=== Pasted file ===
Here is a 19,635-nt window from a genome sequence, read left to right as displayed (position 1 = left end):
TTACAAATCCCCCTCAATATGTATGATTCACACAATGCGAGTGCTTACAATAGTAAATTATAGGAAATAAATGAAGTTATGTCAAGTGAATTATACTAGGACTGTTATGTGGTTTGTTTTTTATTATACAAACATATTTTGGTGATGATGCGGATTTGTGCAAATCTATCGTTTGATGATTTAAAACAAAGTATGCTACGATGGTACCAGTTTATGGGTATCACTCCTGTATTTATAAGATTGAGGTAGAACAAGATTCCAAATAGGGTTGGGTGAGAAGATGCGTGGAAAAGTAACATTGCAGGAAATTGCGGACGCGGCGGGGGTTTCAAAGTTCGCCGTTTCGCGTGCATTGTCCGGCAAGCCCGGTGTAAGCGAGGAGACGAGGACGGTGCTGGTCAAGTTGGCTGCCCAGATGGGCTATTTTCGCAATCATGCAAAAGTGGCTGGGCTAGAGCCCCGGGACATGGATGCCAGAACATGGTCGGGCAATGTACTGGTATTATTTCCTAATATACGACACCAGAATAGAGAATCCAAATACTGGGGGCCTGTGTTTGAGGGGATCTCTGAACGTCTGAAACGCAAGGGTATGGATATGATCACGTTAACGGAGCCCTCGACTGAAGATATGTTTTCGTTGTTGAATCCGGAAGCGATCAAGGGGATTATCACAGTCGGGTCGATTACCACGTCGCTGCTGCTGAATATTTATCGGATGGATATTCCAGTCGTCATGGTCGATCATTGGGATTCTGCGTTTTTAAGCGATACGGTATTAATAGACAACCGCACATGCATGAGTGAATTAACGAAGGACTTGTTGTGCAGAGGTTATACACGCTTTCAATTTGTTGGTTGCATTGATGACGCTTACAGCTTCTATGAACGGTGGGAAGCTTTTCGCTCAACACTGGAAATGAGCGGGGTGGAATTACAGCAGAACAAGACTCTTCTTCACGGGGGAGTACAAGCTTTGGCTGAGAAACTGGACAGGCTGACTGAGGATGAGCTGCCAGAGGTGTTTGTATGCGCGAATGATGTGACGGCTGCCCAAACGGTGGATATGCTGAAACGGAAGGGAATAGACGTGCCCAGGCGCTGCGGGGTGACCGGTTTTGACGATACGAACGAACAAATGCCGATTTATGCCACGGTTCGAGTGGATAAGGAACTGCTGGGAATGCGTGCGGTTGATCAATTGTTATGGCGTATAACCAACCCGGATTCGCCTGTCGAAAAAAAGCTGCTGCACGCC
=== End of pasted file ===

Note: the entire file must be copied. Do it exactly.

Here is a 19,635-nt window from a genome sequence, read left to right as displayed (position 1 = left end):
TTACAAATCCCCCTCAATATGTATGATTCACACAATGCGAGTGCTTACAATAGTAAATTATAGGAAATAAATGAAGTTATGTCAAGTGAATTATACTAGGACTGTTATGTGGTTTGTTTTTTATTATACAAACATATTTTGGTGATGATGCGGATTTGTGCAAATCTATCGTTTGATGATTTAAAACAAAGTATGCTACGATGGTACCAGTTTATGGGTATCACTCCTGTATTTATAAGATTGAGGTAGAACAAGATTCCAAATAGGGTTGGGTGAGAAGATGCGTGGAAAAGTAACATTGCAGGAAATTGCGGACGCGGCGGGGGTTTCAAAGTTCGCCGTTTCGCGTGCATTGTCCGGCAAGCCCGGTGTAAGCGAGGAGACGAGGACGGTGCTGGTCAAGTTGGCTGCCCAGATGGGCTATTTTCGCAATCATGCAAAAGTGGCTGGGCTAGAGCCCCGGGACATGGATGCCAGAACATGGTCGGGCAATGTACTGGTATTATTTCCTAATATACGACACCAGAATAGAGAATCCAAATACTGGGGGCCTGTGTTTGAGGGGATCTCTGAACGTCTGAAACGCAAGGGTATGGATATGATCACGTTAACGGAGCCCTCGACTGAAGATATGTTTTCGTTGTTGAATCCGGAAGCGATCAAGGGGATTATCACAGTCGGGTCGATTACCACGTCGCTGCTGCTGAATATTTATCGGATGGATATTCCAGTCGTCATGGTCGATCATTGGGATTCTGCGTTTTTAAGCGATACGGTATTAATAGACAACCGCACATGCATGAGTGAATTAACGAAGGACTTGTTGTGCAGAGGTTATACACGCTTTCAATTTGTTGGTTGCATTGATGACGCTTACAGCTTCTATGAACGGTGGGAAGCTTTTCGCTCAACACTGGAAATGAGCGGGGTGGAATTACAGCAGAACAAGACTCTTCTTCACGGGGGAGTACAAGCTTTGGCTGAGAAACTGGACAGGCTGACTGAGGATGAGCTGCCAGAGGTGTTTGTATGCGCGAATGATGTGACGGCTGCCCAAACGGTGGATATGCTGAAACGGAAGGGAATAGACGTGCCCAGGCGCTGCGGGGTGACCGGTTTTGACGATACGAACGAACAAATGCCGATTTATGCCACGGTTCGAGTGGATAAGGAACTGCTGGGAATGCGTGCGGTTGATCAATTGTTATGGCGTATAACCAACCCGGATTCGCCTGTCGAAAAAAAGCTGCTGCACGCC